Authors: Glenn Dakin
We bring stories to life
First published in Great Britain 2010
by Egmont UK Limited
239 Kensington High Street
London W8 6SA
Text copyright © Glenn Dakin 2010
The moral rights of the author have been asserted
1 3 5 7 9 10 8 6 4 2
A CIP catalogue record for this title is available from the British Library
All rights reserved. No part of this publication may be reproduced, distributed, or transmitted in any form or by any means, or stored in a database or retrieval system, without the prior written permission of the publisher.
First e-book edition 2010
ISBN 978 1 4052 59026
To Sara and Cory,
my own secret society
o this is my birthday treat,’ Theo said, gazing about him. The teenager surveyed the world gloomily, the fine drizzle already causing his dark hair to droop over his sad grey eyes. ‘When you said I would be visiting a special place, surrounded by important people …’
‘Just my little joke, young master,’ interrupted Mr Nicely, Theo’s butler, with a bright smile. The pair stood in a cemetery. Lopsided gravestones, monuments and sad stone angels surrounded them. ‘There are a lot of important people in graveyards,’ the butler added.
Theo just looked miserable. His face was now almost as pale as the marble cherubs in front of him. ‘I had hoped, now that I’m older …’ he began.
‘Now now.’ Mr Nicely wagged a finger. ‘You know you aren’t safe amongst
people,’ he added, leading the way down a tangled path, ‘or at least they aren’t safe amongst you. On account of your condition.’
‘But I’ve got my gloves on,’ Theo protested, glancing down at the thick leather gauntlets he was ordered to wear at all times. He knew his words would be wasted. He was only too aware of the rules that governed his illness.
‘Half an hour!’ shouted Mr Nicely and twirled his umbrella jauntily.
Theo ignored the rain and peered around, his heart racing. He hadn’t been out of the house for a year. He hadn’t seen another person – outside of his household – for three hundred and sixty-five days. Theo’s predictable routine meant he always saw the same three: Mr Nicely the butler, Clarice the maid and Dr Emmanuel Saint, his guardian. No one else was allowed to enter his circle of misery. Just in case. It would be a thrill just to glimpse another human being.
‘We might see someone – from a distance …’ Theo ventured.
‘“Might” is not for you, young master,’ chuckled Mr Nicely. ‘Your life has been planned and regulated to leave “might” and “maybe” out of the equation. Now take a quick stroll, enjoy the company of your betters,’ here the butler nodded down at the leaf-strewn graves, ‘and we’ll get back home.’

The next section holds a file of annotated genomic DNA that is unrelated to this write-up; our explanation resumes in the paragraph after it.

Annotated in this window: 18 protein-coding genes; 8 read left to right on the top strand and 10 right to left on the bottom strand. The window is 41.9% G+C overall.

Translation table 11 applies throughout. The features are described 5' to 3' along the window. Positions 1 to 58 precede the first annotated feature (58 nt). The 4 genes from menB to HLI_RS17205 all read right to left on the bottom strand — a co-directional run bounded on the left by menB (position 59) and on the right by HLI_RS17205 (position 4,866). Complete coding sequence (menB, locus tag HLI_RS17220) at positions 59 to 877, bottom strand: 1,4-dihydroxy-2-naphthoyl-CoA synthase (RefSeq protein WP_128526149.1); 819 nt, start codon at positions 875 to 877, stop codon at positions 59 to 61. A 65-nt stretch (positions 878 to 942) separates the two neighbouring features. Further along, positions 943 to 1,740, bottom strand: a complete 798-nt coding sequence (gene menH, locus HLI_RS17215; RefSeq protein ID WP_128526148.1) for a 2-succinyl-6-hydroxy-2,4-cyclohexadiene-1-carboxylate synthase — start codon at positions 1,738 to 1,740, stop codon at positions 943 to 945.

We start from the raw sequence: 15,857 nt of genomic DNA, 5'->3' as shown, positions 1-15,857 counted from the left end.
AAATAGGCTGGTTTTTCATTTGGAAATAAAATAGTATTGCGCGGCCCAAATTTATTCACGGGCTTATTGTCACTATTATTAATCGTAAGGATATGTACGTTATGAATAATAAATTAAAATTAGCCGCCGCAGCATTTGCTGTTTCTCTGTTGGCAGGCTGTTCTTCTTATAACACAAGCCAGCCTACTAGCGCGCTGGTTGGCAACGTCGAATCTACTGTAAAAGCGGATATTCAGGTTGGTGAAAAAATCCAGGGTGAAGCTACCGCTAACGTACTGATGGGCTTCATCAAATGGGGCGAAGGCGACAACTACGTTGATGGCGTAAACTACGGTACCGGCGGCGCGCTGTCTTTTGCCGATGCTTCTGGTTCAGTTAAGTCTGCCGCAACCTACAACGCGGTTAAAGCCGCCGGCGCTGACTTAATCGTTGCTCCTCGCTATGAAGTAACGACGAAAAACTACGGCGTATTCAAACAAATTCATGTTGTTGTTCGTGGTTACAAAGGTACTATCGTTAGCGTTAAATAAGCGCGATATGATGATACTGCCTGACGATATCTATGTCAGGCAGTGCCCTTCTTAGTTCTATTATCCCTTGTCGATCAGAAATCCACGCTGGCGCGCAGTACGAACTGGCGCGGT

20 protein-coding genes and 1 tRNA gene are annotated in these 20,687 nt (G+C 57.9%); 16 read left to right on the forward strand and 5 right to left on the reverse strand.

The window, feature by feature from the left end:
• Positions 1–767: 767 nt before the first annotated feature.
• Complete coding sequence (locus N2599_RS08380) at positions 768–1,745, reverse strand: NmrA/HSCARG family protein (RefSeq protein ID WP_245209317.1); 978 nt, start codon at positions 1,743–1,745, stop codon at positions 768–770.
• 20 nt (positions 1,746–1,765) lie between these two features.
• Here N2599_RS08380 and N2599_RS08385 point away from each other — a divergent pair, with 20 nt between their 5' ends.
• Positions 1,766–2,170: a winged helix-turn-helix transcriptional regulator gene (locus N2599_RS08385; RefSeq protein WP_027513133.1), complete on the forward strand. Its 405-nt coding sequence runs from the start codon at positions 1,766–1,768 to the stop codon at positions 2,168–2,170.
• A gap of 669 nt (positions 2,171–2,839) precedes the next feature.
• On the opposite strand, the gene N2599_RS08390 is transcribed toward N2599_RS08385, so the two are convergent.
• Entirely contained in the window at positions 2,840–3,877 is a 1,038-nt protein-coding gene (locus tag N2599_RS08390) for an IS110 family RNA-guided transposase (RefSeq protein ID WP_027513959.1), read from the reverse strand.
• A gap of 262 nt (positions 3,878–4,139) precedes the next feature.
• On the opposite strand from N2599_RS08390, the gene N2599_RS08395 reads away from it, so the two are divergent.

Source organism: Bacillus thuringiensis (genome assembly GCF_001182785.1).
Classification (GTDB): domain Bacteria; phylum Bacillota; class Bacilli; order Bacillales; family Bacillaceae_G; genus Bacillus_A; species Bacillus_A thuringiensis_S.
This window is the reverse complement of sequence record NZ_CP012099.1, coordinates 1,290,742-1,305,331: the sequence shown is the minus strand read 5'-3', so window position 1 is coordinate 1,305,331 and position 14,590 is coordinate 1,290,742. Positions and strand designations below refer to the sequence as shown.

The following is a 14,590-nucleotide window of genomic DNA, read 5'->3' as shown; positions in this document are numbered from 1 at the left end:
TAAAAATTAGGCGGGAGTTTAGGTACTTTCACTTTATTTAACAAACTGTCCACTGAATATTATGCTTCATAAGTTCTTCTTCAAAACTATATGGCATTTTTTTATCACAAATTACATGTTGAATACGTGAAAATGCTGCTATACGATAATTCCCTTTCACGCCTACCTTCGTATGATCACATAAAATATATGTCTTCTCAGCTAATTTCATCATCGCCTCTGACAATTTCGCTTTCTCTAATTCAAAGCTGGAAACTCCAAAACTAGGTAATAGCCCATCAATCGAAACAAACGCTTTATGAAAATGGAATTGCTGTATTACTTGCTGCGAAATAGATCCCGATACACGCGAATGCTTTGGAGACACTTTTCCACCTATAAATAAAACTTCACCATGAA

Theo strode quickly through the woods. Already his legs were aching from the unaccustomed exercise. But it was a nice ache, not the horrible pain that followed his treatment. He peered through the clumps of thistles and ragged weeds that choked the pathways. Years ago his guardian had said a cemetery keeper lived here. There had been some mention of him having a daughter – maybe Theo would see them.
‘I’ve half a mind to nip home early,’ the butler called out from somewhere behind him. Mr Nicely had seen enough of this dreary November day already. ‘Then I can just squeeze in a nice cup of camomile tea before the good doctor returns from his meeting.’
Home early? From my one trip out in three hundred and sixty-five days!
Theo made an effort to distance himself from the eternal presence of the butler. He ducked under the dark boughs of a knotty old hawthorn, and found himself in a little clearing.
Suddenly he saw it. Under the glistening leaves of a thick holly tree a tiny parcel was perched on top of a gravestone. It was wrapped in black paper with a golden bow tied around it. Tiny beads of rain shone on the bow.
He looked closer. Written in silver ink on the black paper was one word:
It was for him, only for him – somehow he knew not to mention it to his companion.
Too surprised to really know what he was doing, he slipped the little packet into his coat pocket. Then he turned round to see Mr Nicely stroll into view.
‘Come on,’ the butler grinned. ‘Early home, and a spot of camomile tea for yours truly will be just the ticket. You’ve been far too unruly already!’
To the butler’s surprise, Theo made no protest.
‘Time to open your gifts!’ Dr Saint announced with a smile. His white teeth, round glasses and bald head all gleamed down on Theo as he sat in the study. Theo was back at Empire Hall, the vast mansion in Kensington Gore – one of London’s wealthiest quarters – where he and his guardian lived.
This was one of Theo’s three rooms – the bathroom, his bedroom and the study. He barely knew of any other places in the world. In front of him on a shiny walnut desk were three parcels, one from Dr Saint, one from Mr Nicely and one from Clarice. They all waited expectantly.
Theo opened the gifts. The first was
The Complete Guide to Good Manners: Part Four,